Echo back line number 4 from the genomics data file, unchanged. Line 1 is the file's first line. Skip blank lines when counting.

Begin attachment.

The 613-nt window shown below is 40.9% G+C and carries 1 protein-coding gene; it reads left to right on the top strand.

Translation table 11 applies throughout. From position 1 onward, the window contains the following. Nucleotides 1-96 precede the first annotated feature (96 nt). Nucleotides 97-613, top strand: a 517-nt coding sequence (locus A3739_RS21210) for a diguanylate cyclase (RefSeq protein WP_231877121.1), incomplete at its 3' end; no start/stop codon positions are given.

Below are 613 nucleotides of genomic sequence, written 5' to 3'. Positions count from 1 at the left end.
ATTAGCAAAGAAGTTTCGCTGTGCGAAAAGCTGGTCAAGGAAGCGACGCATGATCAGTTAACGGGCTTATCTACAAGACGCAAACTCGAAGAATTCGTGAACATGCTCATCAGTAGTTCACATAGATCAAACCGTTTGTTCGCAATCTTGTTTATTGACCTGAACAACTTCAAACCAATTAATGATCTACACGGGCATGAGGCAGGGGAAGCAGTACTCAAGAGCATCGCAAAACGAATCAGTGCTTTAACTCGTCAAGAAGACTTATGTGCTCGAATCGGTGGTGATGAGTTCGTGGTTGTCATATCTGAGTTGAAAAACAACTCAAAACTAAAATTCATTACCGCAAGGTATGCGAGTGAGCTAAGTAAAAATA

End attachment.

ATTAGCAAAGAAGTTTCGCTGTGCGAAAAGCTGGTCAAGGAAGCGACGCATGATCAGTTAACGGGCTTATCTACAAGACGCAAACTCGAAGAATTCGTGAACATGCTCATCAGTAGTTCACATAGATCAAACCGTTTGTTCGCAATCTTGTTTATTGACCTGAACAACTTCAAACCAATTAATGATCTACACGGGCATGAGGCAGGGGAAGCAGTACTCAAGAGCATCGCAAAACGAATCAGTGCTTTAACTCGTCAAGAAGACTTATGTGCTCGAATCGGTGGTGATGAGTTCGTGGTTGTCATATCTGAGTTGAAAAACAACTCAAAACTAAAATTCATTACCGCAAGGTATGCGAGTGAGCTAAGTAAAAATA